Exited Clear Leisure: still a train wreck

When I entered my position in Clear Leisure a bit more than a year ago I realized that it was a hairy situation, but I couldn’t resist buying a company at 2p/share that announced a 2p/share dividend. The dividend payment never materialized, and in the past year the stock was more often suspended for trading than not. When you have an investment that isn’t working out you are in a tough spot: you don’t want to sell at the point of maximum pessimism, but you also don’t want to hold on to a loser. Behavioral finance suggests that this is a common mistake that is made by investors but knowing this fact doesn’t really provide a solution.

I guess I didn’t sell at the point of maximum pessimism because the 52 week low is 0.51p/share and I sold yesterday at 1.30p/share for a realized loss of 35%. But you could make a good case for the fact that I should have sold a lot earlier in 2014 when it became apparent that the 2p dividend was unlikely to happen, and perhaps in the future this sale will appear ill-timed as well. But when the stock suddenly jumped yesterday on no news I thought it was a good moment to take my losses. Fundamentally the company is not a lot different than a year ago, but the potential upside will probably be diluted soon since they are planning to raise equity.

Whether or not Clear Leisure was a bad investment remains a tough question to answer. It certainly didn’t go my way, but I recognized it as a high-risk situation and you can’t determine what the probability of a favorable outcome was ex-post. I’m inclined to think that my Clear Leisure bet was a mistake, but not because of fundamental reasons related to the company.

The biggest problem is the fact that it was trading on the AIM market in London, and that market has ridiculous trading costs because it does not have an electronic order book in which your orders can be matched against other investors. You can only execute your orders against a market maker, and as a result you are forced to pay the wide bid/ask spread. This makes it very costly to change your opinion, something that is likely to happen when you invest in a hairy situation. To make things worse, I bought this position at the new Dutch broker “DeGiro” and their trading system is so crappy that you often have to e-mail their helpdesk just to get an order accepted by their system. Otherwise, I would probably have been able to exit earlier.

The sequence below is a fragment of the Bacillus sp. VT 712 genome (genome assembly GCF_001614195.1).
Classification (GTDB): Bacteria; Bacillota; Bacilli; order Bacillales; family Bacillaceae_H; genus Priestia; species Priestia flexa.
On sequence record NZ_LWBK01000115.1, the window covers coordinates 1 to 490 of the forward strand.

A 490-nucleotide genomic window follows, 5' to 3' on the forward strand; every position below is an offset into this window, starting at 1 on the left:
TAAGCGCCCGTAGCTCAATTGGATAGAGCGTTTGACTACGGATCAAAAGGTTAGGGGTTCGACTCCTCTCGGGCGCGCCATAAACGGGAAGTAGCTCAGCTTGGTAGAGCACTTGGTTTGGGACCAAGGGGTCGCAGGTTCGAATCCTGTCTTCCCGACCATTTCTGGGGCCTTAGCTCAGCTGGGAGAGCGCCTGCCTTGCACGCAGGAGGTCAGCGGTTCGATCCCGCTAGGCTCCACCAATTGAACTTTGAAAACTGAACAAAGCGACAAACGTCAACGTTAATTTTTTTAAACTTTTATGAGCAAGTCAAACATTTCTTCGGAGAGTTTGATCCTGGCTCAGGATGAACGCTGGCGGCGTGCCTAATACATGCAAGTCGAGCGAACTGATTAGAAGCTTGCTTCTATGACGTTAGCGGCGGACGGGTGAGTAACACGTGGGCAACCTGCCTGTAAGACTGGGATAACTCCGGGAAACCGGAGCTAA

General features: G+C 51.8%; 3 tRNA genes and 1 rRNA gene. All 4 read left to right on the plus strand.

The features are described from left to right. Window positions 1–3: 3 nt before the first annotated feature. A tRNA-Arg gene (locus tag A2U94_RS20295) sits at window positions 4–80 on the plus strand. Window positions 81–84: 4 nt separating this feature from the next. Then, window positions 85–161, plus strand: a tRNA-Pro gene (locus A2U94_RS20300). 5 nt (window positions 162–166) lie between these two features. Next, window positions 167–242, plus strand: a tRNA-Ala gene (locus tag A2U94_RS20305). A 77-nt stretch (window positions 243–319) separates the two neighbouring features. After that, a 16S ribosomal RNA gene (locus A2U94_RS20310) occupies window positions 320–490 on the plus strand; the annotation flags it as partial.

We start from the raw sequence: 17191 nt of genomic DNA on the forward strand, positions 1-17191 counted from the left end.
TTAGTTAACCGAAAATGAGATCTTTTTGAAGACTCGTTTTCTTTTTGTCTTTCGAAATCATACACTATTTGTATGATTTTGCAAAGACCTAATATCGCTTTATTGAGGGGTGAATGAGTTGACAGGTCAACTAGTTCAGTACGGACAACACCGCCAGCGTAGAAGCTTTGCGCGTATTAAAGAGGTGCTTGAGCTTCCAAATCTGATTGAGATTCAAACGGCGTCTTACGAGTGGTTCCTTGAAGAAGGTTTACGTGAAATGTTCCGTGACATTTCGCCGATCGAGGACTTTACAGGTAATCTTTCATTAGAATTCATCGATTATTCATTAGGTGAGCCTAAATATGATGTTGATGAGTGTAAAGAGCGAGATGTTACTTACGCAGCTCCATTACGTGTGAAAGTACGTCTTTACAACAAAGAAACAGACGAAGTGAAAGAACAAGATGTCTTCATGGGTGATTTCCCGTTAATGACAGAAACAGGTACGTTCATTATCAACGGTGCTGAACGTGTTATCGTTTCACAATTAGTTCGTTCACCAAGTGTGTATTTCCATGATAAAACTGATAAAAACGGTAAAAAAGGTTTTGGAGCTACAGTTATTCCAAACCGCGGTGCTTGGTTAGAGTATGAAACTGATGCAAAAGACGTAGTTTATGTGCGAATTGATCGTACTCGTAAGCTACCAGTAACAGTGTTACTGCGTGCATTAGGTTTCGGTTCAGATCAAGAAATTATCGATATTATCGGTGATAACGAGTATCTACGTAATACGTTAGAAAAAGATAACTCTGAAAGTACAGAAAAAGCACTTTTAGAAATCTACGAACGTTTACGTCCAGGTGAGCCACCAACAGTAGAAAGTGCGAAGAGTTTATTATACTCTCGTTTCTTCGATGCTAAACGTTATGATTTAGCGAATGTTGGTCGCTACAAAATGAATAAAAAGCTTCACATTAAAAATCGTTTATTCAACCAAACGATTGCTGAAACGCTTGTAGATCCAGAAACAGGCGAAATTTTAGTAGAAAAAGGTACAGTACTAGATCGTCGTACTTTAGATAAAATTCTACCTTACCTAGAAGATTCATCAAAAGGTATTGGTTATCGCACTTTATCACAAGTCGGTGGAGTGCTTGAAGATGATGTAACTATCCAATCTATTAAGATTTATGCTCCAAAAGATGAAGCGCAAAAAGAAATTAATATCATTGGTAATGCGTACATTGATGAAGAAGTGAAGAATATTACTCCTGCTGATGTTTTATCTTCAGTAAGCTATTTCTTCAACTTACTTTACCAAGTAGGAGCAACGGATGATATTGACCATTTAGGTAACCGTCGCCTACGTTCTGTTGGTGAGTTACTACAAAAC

Train wreck


No position in Clear Leisure anymore

5 thoughts on “Exited Clear Leisure: still a train wreck

  1. Lewis

    The SEAQ AIM trading mechanism is ridiculous – spreads are super wide and even relatively large stocks (over £100m market cap) still sometimes trade through quotes and not through a visible order book. This is all to ‘protect the market makers and encourage liquidity’ of course.

    I should say that not all AIM stocks are like this, though; some use SETS, which is a listed order book as you more commonly know it (the main board of LSE uses this), and some use SETSqx – which is a bit like a cross between the two systems.

    You can tell which system is used for a particular stock by looking up the quote on http://www.londonstockexchange.com.

    I may be teaching my grandma to suck eggs here – but I had to learn this when I started trading more actively, so it might be useful to a passing reader!

    1. Alpha Vulture Post author

      Yeah, I figured this out some time ago when I wanted to buy Argo (my first AIM stock) and I saw all kinds of trades in the stock happening at prices below the price of my limit buy order… I bet most people don’t realize how ridiculous the SEAQ AIM market is structured. I still failed to fully appreciate this fact when I bought CLP because I envisioned an exit through a liquidation payment.

  2. Bram de Haas

    Don’t beat yourself up too much AV. It is probably results oriented thinking. You are usually skeptical and objective with your investment thesis so odds are you did fine with your analysis beforehand. It is a marathon not a race 🙂


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